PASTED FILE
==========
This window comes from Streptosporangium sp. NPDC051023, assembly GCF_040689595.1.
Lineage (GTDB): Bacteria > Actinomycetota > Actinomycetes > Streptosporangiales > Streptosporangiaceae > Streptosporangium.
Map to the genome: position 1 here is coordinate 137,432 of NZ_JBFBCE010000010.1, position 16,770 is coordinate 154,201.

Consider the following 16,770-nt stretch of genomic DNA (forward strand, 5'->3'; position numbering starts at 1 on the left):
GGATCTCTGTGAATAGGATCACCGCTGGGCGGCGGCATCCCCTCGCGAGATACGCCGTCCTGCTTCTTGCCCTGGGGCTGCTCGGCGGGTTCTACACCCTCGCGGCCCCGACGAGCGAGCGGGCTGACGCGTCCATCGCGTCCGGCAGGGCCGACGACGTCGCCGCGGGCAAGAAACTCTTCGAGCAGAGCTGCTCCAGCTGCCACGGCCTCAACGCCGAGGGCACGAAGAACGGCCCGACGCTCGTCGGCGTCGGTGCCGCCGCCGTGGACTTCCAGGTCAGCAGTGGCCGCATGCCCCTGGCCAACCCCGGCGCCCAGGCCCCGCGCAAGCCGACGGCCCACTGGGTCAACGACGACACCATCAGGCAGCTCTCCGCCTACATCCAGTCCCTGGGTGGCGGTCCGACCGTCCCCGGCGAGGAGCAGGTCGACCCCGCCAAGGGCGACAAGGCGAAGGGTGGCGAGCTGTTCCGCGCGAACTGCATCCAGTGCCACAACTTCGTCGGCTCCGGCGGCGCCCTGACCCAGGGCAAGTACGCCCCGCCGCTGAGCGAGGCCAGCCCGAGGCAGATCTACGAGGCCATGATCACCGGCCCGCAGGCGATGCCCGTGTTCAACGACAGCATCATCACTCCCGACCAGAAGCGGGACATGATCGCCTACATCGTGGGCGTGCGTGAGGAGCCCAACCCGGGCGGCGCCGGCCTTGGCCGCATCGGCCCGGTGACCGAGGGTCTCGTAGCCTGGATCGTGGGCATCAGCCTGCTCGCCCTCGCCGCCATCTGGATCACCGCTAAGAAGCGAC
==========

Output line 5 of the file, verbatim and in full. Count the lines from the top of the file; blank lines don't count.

GGATCTCTGTGAATAGGATCACCGCTGGGCGGCGGCATCCCCTCGCGAGATACGCCGTCCTGCTTCTTGCCCTGGGGCTGCTCGGCGGGTTCTACACCCTCGCGGCCCCGACGAGCGAGCGGGCTGACGCGTCCATCGCGTCCGGCAGGGCCGACGACGTCGCCGCGGGCAAGAAACTCTTCGAGCAGAGCTGCTCCAGCTGCCACGGCCTCAACGCCGAGGGCACGAAGAACGGCCCGACGCTCGTCGGCGTCGGTGCCGCCGCCGTGGACTTCCAGGTCAGCAGTGGCCGCATGCCCCTGGCCAACCCCGGCGCCCAGGCCCCGCGCAAGCCGACGGCCCACTGGGTCAACGACGACACCATCAGGCAGCTCTCCGCCTACATCCAGTCCCTGGGTGGCGGTCCGACCGTCCCCGGCGAGGAGCAGGTCGACCCCGCCAAGGGCGACAAGGCGAAGGGTGGCGAGCTGTTCCGCGCGAACTGCATCCAGTGCCACAACTTCGTCGGCTCCGGCGGCGCCCTGACCCAGGGCAAGTACGCCCCGCCGCTGAGCGAGGCCAGCCCGAGGCAGATCTACGAGGCCATGATCACCGGCCCGCAGGCGATGCCCGTGTTCAACGACAGCATCATCACTCCCGACCAGAAGCGGGACATGATCGCCTACATCGTGGGCGTGCGTGAGGAGCCCAACCCGGGCGGCGCCGGCCTTGGCCGCATCGGCCCGGTGACCGAGGGTCTCGTAGCCTGGATCGTGGGCATCAGCCTGCTCGCCCTCGCCGCCATCTGGATCACCGCTAAGAAGCGAC